Their Courage Was Their Strongest Weapon
They are daughters of the soil who have made India proud of their great works and achievements. They have made a difference to India in every respective field. These women have fought against all odds and altered the paths of history. Their courage, sacrifice and leadership was second to none and will always be remembered. Let’s cherish their hardships, sacrifices and achievements as a mother, wife, daughter, and leader.
1 Razia Sultan (1205 – 1240)
Even when she rose to power as Sultan, she would mount an elephant as the chief of her army on the battlefield, with her face displayed in public. Razia Sultan fought on the forefront and won battles seizing various territories. Her gender was never an excuse. She mastered administration, rubbing shoulders with the best Sultans Delhi had ever been ruled by.
2. Rani Rudrama Devi (1259-1289)
Rudrama Devi was one of the most outstanding queens in Indian History from Kakateeya dynasty and people still cherish her memories. Her gender did not come in her way in discharging the duties of her exalted office. She took an active part in governing the country and strove hard to promote the best interests of the state. In spite of the wars which frequently disturbed the country, her people remained contented and
happy under her rule. One of her toughest battles was with the Sauna ruler Mahadeva. According to records, Rudrama Devi led from the front, put Mahadeva to flight, pursued his army and forced him to sign a treaty that included a penalty of one crore gold coins.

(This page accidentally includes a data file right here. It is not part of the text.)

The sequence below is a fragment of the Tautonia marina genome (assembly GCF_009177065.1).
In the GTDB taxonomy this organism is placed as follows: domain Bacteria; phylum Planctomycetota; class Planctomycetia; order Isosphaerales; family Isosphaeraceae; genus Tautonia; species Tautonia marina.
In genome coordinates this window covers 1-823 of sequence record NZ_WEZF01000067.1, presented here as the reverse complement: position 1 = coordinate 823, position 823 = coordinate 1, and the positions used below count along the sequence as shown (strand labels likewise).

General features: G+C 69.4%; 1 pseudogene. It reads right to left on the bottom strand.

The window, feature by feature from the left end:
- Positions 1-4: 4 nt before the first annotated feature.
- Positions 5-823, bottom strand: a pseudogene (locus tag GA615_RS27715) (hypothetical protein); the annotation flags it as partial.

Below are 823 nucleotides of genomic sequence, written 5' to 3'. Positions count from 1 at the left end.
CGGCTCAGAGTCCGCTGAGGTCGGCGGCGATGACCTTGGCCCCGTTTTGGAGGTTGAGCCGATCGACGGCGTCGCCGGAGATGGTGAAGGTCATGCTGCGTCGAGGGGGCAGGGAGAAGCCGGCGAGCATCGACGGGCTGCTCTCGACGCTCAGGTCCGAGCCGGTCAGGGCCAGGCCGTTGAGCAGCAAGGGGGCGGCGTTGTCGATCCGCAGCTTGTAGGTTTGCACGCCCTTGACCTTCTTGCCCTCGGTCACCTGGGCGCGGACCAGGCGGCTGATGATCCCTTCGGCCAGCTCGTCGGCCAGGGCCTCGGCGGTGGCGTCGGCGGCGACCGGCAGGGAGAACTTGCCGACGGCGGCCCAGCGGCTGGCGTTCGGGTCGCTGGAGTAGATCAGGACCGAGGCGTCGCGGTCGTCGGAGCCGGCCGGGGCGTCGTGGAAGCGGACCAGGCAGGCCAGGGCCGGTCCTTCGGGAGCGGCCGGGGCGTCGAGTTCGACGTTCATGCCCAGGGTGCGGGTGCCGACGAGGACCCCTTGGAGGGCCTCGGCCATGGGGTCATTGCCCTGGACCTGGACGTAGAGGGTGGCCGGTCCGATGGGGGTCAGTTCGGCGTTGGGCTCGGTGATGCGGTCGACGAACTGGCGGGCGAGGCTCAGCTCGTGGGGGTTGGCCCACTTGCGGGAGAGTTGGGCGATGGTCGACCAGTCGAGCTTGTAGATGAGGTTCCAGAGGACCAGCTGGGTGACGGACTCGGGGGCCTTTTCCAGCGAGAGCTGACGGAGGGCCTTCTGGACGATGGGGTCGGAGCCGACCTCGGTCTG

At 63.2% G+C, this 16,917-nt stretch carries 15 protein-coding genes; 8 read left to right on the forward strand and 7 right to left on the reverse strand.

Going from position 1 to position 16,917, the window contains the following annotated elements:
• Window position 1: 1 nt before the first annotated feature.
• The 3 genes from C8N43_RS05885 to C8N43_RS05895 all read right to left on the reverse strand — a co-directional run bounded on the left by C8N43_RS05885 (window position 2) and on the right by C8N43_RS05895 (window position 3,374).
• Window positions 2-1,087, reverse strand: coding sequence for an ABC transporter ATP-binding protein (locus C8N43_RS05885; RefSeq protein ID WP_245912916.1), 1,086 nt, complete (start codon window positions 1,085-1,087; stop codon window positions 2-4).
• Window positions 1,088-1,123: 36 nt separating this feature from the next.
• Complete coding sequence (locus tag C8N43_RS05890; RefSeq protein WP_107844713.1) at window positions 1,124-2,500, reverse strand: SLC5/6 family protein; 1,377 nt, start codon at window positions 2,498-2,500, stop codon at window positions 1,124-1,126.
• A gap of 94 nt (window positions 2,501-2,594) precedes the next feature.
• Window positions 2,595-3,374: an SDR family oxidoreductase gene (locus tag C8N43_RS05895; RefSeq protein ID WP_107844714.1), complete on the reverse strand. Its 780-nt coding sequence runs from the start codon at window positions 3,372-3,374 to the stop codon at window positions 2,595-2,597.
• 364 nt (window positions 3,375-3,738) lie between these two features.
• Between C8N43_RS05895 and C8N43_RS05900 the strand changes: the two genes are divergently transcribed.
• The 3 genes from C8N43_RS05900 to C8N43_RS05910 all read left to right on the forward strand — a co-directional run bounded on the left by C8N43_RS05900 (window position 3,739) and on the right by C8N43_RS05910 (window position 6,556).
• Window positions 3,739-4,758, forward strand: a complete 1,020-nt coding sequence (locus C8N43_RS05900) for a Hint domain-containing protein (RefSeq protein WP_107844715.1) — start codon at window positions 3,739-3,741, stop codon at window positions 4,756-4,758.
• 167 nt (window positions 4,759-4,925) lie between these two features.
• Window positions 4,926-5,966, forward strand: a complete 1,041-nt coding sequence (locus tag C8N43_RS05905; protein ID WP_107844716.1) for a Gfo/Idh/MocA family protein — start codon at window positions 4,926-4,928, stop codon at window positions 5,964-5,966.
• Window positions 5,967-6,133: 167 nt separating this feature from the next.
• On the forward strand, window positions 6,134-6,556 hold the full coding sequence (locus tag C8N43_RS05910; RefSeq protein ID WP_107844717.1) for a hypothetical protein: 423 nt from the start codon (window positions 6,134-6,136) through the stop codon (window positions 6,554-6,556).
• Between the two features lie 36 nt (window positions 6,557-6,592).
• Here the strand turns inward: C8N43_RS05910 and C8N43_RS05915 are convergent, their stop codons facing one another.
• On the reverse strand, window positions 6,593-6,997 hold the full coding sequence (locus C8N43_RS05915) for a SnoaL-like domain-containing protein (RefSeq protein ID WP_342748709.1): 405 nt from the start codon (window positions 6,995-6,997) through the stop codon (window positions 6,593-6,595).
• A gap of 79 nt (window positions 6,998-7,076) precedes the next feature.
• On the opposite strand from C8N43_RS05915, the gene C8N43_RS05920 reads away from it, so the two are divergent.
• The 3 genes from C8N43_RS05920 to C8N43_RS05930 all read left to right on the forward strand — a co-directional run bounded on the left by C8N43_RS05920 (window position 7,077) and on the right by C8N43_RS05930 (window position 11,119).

3. Rani Abbakka Chowta
A total of six attacks that the Portuguese planned between 1525 and 1570 were trampled on by Rani Abbakka. For her bravery, she was given the title of Abhaya Rani (The fearless Queen) and is widely regarded as the ‘first woman freedom fighter of India’. Today the queen is a figure of legend and mass reverence. To have led the defenses and attacks against the Portuguese for over four decades, Rani Abbakka Chowta etched her name into stone as one lady that was definitely not to be trifled with.
4. Rani Tarabai (1675 – 1761)
Married to Rajaram, the second son of Shivaji Maharaj, Rani Tarabai kept the legacy of her father-in-law alive in letter and in spirit. Brave, ambitious and with the ability and willingness to lead from the front, Tarabai became the regent during her husband’s absence and took charge of the war against the Mughal forces. Tarabai made strategic use of guerrilla warfare as well as cavalry skills to win back and hold forts.
Hailed as Bhadrakali, Tarabai’s name is still honoured and cherished in many parts of Maharashtra. A noted historian Jadunath Sarkar said, “In that awful crisis her character and strength saved the
5 Rani Velu Nachiyar (1730 – 1790)
Called by one historian as India’s Joan of Arc, Rani Velu Nachiyar was the princess of a royal family that was based in what is now Tamil Nadu. Since she had no brothers, she grew up and trained like a prince. She took to arms when her husband was killed by the Britishers and in 1780 defeated them. She became the first Indian Queen to do so and was helped in no small measure by an all woman’s army that she formed. It was called ‘Udaiyaal’ in honour of her adopted daughter, who died while blowing up a British armoury. Rani Velu ruled for a decade until her death.
Above everything else these women were warriors. All across time, they will be remembered for their spirit and bravery. They brandished swords, fought battles, and faced off with royalty. These fearsome female fighters have each made an indelible mark on Indian history.